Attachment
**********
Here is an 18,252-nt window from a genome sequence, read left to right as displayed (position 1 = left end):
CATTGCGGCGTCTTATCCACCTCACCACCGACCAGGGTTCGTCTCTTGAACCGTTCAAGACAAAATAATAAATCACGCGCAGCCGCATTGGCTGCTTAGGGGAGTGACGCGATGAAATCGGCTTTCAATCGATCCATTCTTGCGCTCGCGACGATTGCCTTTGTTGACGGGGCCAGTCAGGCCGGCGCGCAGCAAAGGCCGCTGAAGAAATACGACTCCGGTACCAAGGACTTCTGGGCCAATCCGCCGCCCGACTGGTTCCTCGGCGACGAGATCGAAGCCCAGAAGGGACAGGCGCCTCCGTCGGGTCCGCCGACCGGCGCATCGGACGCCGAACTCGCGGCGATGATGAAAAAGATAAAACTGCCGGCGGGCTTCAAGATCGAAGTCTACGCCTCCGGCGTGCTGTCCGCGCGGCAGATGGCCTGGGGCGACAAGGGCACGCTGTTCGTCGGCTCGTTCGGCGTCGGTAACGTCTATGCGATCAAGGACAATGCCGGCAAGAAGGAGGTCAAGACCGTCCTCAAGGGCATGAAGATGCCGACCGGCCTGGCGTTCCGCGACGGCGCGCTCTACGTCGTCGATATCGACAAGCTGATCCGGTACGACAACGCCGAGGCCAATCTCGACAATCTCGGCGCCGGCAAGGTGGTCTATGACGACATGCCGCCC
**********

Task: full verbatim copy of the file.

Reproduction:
Here is an 18,252-nt window from a genome sequence, read left to right as displayed (position 1 = left end):
CATTGCGGCGTCTTATCCACCTCACCACCGACCAGGGTTCGTCTCTTGAACCGTTCAAGACAAAATAATAAATCACGCGCAGCCGCATTGGCTGCTTAGGGGAGTGACGCGATGAAATCGGCTTTCAATCGATCCATTCTTGCGCTCGCGACGATTGCCTTTGTTGACGGGGCCAGTCAGGCCGGCGCGCAGCAAAGGCCGCTGAAGAAATACGACTCCGGTACCAAGGACTTCTGGGCCAATCCGCCGCCCGACTGGTTCCTCGGCGACGAGATCGAAGCCCAGAAGGGACAGGCGCCTCCGTCGGGTCCGCCGACCGGCGCATCGGACGCCGAACTCGCGGCGATGATGAAAAAGATAAAACTGCCGGCGGGCTTCAAGATCGAAGTCTACGCCTCCGGCGTGCTGTCCGCGCGGCAGATGGCCTGGGGCGACAAGGGCACGCTGTTCGTCGGCTCGTTCGGCGTCGGTAACGTCTATGCGATCAAGGACAATGCCGGCAAGAAGGAGGTCAAGACCGTCCTCAAGGGCATGAAGATGCCGACCGGCCTGGCGTTCCGCGACGGCGCGCTCTACGTCGTCGATATCGACAAGCTGATCCGGTACGACAACGCCGAGGCCAATCTCGACAATCTCGGCGCCGGCAAGGTGGTCTATGACGACATGCCGCCC